Undiscovered Trifles

Article in Leeds Library magazine, Speaks Volumes, 2021

Even as a child I was a library addict but I had been back in Yorkshire for some years before I discovered the Library. It was Martin Banham, then Professor of Drama at Leeds University, who introduced me to the Library, having met when we both campaigned from 1968 for the establishment of a Leeds Playhouse. In those days membership was limited strictly to 500 “Proprietors” and even the later concept of “Associate Members” without voting rights had yet to be envisaged. One had to buy an available share and there was often a waiting list - hence the notice board still in the main room. As it happens I slid in very swiftly and bought share 412 in October 1973.

The then patrician style of administration was embedded in a time warp. The great and the good of Leeds were very much in charge and the concept of contested elections for the committee clearly did not impinge too vividly on the existing members - as I discovered when I quixotically stood for election in protest at the 125 year commercial lease without a break clause that we were lumbered with in 1976. The then president, Dr Trevor Hall, informed the members in rather hurt tones  that “because Mr Meadowcroft has put himself forward we have had to have an election”. Presumably the fifteen retiring members standing for re-election could not be held responsible for the contest. There was a decided sense of glee in Dr Hall’s voice as announced the expected derisory vote I obtained and “declared all the candidates elected - except for Mr Meadowcroft”!

Early on whilst still bemused by our Aladdin’s cave of books I was struck by the many books on familiar subjects that I was unaware of. It was not, of course, easy to spot them given the curious system of classifying books based on shelf marks. The globally known and hugely familiar Dewey Decimal system only arrived in Commercial Street somewhat later. It was also a long time before the catalogue was available on line and it was a case of wading through the boxes of cards to discover what undiscovered trifles were somewhere on the stated shelf.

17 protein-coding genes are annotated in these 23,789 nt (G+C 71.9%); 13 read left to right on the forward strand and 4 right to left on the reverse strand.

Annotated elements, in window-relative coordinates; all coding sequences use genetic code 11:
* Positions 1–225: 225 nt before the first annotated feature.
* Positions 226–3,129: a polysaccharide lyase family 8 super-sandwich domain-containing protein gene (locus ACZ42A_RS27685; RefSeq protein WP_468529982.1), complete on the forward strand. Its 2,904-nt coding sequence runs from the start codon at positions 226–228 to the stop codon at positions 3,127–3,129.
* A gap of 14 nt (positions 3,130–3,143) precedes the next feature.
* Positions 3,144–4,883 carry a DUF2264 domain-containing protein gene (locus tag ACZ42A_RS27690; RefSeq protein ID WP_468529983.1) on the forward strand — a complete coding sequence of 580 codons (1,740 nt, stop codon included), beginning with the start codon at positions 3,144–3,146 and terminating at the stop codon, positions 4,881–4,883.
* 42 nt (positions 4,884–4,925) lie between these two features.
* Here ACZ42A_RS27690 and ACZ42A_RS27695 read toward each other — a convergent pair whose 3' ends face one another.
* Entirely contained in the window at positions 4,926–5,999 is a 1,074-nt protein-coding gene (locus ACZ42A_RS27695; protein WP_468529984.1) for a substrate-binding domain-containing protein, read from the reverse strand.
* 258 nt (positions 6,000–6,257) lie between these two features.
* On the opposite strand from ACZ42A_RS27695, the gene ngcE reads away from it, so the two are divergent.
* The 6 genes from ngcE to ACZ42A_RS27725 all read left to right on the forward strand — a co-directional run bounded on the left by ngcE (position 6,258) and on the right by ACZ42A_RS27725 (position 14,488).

I was already much interested in Leeds political history and in 1975 I embarked on my MPhil studies in “Transition in Leeds City Government 1903 to 1926”. Amongst the treasures I discovered were the four bound volumes of “Morrison’s Blue Book and City Record”. These contain comprehensive election details from the first town council contests of 1835 and a hoard of other municipal material. They were only published from 1904 to 1931 and must be extremely rare as in my fifty years of book collecting I have only ever found three copies! As long as no-one else wanted these volumes I was allowed to keep renewing them and I had them out for some two years!

The other jewels I eventually came across were the volumes of the annual “Leeds Record of Current Events” published by the redoubtable Fred R Spark, newspaper publisher, magistrate and Liberal alderman, who was also secretary of the Leeds Musical Festival for fifty years. These annual volumes followed on from the three volumes of “Mayhall’s Annals of Yorkshire” which concluded in 1874. Spark filled the gap with his well indexed and invaluable publications providing an easy reference point for local events until William Benn took up the task in 1880. I was rather tardy in discovering Fred Spark’s work because they are bound within a number of different volumes with the rubric “Leeds Tracts” on each spine. For years I assumed that these “Tracts” contained within the variably bound collections were religious and, not wishing to pursue theological exegeses, I passed them by. It was only when librarian Anna Goodridge pointed me to the appropriate Tracts volume for an item within the catalogue that I discovered the eclectic cornucopia of pamphlets and other items within. I have returned to them on many occasions since though I very much feel that Fred Spark’s five annual volumes should really be brought together in a single dedicated volume.

I have books on every floor of my former mill house in Bramley, including the cellar, and I have a pretty good collection of material on my various highly eclectic interests, not just politics and history, but also Jazz and French Classic Philately! I don’t think anyone starts out with the aim of having a “library” - it just happens as the books take over. I happen to believe that there is no need to buy clothes when one can buy books but, as over the years I became increasingly financially embarrassed, I began to use the Library more and more. Now after almost fifty years of membership, I appreciate it more than ever.